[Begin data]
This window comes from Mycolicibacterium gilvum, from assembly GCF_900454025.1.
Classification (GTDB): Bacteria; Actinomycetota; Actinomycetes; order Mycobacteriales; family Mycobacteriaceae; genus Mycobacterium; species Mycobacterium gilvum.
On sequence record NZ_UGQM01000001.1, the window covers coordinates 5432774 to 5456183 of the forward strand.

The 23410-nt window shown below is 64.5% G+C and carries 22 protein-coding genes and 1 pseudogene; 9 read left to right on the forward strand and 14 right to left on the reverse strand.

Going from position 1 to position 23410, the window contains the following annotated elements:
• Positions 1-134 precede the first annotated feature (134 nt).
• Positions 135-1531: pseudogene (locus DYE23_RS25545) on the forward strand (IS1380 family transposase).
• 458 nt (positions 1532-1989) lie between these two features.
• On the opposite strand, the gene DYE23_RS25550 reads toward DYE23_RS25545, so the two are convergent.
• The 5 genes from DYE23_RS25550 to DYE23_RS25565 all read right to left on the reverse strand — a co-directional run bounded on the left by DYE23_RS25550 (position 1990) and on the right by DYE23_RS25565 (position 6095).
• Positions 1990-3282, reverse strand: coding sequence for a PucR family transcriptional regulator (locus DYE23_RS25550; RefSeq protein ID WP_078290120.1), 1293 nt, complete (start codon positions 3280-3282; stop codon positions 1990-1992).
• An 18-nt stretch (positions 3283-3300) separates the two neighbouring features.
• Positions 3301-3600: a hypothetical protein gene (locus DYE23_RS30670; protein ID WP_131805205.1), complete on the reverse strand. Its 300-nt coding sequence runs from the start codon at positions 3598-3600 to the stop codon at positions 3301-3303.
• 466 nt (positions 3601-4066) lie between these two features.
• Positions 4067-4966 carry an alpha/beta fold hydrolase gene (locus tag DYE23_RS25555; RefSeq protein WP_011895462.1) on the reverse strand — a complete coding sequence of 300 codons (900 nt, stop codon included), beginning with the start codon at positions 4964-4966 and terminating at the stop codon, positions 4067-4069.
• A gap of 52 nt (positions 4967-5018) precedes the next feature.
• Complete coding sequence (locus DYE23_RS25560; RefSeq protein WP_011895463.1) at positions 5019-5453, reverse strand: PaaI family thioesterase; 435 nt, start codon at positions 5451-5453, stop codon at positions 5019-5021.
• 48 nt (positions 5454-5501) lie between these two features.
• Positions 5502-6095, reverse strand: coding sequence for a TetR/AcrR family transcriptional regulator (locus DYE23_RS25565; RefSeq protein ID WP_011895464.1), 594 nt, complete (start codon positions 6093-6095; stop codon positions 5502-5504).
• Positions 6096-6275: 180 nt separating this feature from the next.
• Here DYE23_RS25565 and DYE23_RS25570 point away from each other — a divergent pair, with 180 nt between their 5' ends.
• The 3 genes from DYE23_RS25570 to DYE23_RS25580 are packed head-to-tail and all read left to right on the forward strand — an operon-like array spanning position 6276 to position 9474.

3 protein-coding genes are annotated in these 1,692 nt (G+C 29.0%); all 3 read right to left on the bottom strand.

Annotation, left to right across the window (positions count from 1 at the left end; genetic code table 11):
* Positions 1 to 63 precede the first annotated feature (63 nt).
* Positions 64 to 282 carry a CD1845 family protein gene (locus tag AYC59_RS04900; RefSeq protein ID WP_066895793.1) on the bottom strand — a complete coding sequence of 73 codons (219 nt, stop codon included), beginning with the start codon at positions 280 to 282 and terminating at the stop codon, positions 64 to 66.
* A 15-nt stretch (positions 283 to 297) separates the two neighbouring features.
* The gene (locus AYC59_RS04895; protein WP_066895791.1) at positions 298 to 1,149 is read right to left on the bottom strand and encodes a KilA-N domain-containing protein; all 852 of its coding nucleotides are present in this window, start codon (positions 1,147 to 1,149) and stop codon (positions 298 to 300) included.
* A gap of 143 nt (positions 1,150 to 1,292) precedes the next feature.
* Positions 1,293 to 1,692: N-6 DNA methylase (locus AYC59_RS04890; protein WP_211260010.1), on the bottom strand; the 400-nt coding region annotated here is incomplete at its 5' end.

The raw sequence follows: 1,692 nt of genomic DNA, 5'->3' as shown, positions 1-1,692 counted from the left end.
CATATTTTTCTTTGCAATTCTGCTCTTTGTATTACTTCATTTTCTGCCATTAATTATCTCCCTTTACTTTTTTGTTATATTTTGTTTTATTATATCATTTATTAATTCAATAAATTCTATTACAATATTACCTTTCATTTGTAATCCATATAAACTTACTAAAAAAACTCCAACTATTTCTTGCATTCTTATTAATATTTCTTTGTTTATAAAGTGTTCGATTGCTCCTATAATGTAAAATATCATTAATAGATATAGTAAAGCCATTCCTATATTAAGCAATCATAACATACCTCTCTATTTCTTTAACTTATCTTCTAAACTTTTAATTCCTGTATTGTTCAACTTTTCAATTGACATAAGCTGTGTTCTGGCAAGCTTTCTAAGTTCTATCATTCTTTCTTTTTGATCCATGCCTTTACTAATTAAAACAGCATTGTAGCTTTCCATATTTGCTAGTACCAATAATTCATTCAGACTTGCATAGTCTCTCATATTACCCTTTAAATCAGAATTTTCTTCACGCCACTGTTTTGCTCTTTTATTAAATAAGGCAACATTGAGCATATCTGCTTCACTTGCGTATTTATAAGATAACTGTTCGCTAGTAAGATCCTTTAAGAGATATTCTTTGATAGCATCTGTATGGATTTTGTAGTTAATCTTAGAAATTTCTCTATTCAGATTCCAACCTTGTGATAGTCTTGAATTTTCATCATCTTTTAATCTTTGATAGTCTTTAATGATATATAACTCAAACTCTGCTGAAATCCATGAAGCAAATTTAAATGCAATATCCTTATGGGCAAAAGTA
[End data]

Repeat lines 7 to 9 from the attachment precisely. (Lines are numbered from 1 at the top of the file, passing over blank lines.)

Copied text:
• Positions 135-1531: pseudogene (locus DYE23_RS25545) on the forward strand (IS1380 family transposase).
• 458 nt (positions 1532-1989) lie between these two features.
• On the opposite strand, the gene DYE23_RS25550 reads toward DYE23_RS25545, so the two are convergent.